PP2A-mediated Treg modulation through Foxo1, another transcription factor is also fascinating. FOXO1 inhibits transcriptional activity of RORγt to its target genes, such as Il17a and Il23r (77) and inhibits EAE development (78). Interestingly, FOXO1 binds to Foxp3 promoter and its conserved non-coding sequence 2 element and promotes Foxp3 expression in T cells. PP2A-mediated Foxo1 dephosphorylation results in translocation of Foxo1 to the nucleus and transcriptional activation (Figure 2). PP2A-mediated Foxo1 activation and modulation of Treg-cell function is an exciting area for further research Interestingly, Foxo1 is highly expressed in lymphoid cells and controls T-cell homing to secondary lymphoid organs. Foxo1 deficiency causes diminished expression of trafficking molecules, including S1PR1 (79).
PP2A in Autoimmunity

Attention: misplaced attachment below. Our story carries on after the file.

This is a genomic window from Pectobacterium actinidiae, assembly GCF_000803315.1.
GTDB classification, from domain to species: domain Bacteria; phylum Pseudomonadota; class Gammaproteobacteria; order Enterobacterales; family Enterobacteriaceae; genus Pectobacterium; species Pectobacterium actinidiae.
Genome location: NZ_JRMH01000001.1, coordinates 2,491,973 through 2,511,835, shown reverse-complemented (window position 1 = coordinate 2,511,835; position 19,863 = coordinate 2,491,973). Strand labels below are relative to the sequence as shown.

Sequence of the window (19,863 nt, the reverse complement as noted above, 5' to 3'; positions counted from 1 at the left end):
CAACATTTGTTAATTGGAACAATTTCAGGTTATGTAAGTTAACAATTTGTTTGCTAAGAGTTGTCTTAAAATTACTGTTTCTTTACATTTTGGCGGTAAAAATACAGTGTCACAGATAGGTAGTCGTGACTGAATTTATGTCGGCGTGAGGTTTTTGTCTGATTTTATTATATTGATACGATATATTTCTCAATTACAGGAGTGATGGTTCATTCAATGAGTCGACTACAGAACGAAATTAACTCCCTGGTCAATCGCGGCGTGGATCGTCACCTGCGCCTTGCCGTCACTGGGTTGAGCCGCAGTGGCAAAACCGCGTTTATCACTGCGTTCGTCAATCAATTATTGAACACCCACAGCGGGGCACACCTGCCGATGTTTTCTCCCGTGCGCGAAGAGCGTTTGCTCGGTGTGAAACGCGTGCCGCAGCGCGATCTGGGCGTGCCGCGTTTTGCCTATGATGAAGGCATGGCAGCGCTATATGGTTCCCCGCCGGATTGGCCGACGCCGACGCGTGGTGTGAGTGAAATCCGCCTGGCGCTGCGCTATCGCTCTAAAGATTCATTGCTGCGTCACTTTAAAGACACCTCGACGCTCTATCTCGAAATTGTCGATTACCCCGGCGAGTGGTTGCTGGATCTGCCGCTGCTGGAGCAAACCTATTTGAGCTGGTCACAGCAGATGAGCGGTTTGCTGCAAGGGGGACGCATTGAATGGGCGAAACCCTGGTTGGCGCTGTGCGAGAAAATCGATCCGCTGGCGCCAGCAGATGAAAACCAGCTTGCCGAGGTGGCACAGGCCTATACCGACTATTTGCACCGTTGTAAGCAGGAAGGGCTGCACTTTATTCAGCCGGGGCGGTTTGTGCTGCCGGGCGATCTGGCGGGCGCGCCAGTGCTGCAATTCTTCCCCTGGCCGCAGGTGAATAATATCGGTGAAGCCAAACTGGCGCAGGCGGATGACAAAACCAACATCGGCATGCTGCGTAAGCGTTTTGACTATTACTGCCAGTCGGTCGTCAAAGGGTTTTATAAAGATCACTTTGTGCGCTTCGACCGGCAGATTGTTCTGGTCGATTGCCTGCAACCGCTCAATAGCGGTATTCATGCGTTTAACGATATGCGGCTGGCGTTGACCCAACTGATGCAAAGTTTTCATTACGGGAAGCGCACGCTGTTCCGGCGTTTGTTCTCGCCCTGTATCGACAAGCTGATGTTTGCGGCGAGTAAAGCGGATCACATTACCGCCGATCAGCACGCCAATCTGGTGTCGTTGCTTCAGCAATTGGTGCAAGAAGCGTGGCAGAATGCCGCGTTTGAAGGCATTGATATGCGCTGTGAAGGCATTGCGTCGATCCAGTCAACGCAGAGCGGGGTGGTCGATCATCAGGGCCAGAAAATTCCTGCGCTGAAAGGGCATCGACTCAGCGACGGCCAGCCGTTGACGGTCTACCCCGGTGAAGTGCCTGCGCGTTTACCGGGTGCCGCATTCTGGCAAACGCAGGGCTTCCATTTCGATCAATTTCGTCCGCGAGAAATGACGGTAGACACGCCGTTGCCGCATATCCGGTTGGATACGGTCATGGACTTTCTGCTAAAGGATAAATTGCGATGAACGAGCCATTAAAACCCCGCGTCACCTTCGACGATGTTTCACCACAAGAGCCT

PP2A has not been extensively studied in the context of autoimmunity. However, owing to its important role in T cell activation and differentiation PP2A may be important for development of autoimmunity. MS is an autoimmune disease characterized by immune-mediated destruction of the myelin sheath of neurons. Myelin-reactive T cells egress from the lymph node and migrate to central nervous system to Sphingosine-1-phosphate (S1P) gradient, which is high in body fluids and tissues, including the central nervous system. Current MS treatment seeks to minimize lymphocyte egress and migration across the blood-brain barrier (BBB) to prevent inflammation and destruction of neurons. FTY720, an analog of S1P, binds to S1PR on lymphocytes and is a common immunosuppressive compound that is approved to treat MS. It has been proposed to act through S1PR internalization and degradation in autoreactive lymphocytes, rendering the lymphocytes unresponsive to the S1P gradient.